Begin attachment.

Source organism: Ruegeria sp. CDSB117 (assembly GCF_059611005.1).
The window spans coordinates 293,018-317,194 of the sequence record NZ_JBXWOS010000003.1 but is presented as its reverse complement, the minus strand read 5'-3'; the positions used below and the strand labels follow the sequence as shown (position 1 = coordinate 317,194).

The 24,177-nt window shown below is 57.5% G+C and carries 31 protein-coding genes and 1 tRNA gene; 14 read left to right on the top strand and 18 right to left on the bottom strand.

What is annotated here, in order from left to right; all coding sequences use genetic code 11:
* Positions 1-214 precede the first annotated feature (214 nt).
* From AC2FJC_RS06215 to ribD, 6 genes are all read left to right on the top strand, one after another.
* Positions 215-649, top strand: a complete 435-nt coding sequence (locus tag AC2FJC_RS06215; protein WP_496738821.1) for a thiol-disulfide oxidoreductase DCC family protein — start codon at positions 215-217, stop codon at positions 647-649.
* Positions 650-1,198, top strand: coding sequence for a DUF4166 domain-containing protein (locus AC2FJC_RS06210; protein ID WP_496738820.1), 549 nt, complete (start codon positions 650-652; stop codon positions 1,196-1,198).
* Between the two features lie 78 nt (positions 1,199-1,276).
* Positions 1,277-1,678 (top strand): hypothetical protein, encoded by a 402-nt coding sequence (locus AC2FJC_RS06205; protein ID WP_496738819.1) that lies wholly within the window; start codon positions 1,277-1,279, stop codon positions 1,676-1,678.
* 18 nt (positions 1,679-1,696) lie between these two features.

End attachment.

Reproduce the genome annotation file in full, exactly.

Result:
Source organism: Ruegeria sp. CDSB117 (assembly GCF_059611005.1).
The window spans coordinates 293,018-317,194 of the sequence record NZ_JBXWOS010000003.1 but is presented as its reverse complement, the minus strand read 5'-3'; the positions used below and the strand labels follow the sequence as shown (position 1 = coordinate 317,194).

The 24,177-nt window shown below is 57.5% G+C and carries 31 protein-coding genes and 1 tRNA gene; 14 read left to right on the top strand and 18 right to left on the bottom strand.

What is annotated here, in order from left to right; all coding sequences use genetic code 11:
* Positions 1-214 precede the first annotated feature (214 nt).
* From AC2FJC_RS06215 to ribD, 6 genes are all read left to right on the top strand, one after another.
* Positions 215-649, top strand: a complete 435-nt coding sequence (locus tag AC2FJC_RS06215; protein WP_496738821.1) for a thiol-disulfide oxidoreductase DCC family protein — start codon at positions 215-217, stop codon at positions 647-649.
* Positions 650-1,198, top strand: coding sequence for a DUF4166 domain-containing protein (locus AC2FJC_RS06210; protein ID WP_496738820.1), 549 nt, complete (start codon positions 650-652; stop codon positions 1,196-1,198).
* Between the two features lie 78 nt (positions 1,199-1,276).
* Positions 1,277-1,678 (top strand): hypothetical protein, encoded by a 402-nt coding sequence (locus AC2FJC_RS06205; protein ID WP_496738819.1) that lies wholly within the window; start codon positions 1,277-1,279, stop codon positions 1,676-1,678.
* 18 nt (positions 1,679-1,696) lie between these two features.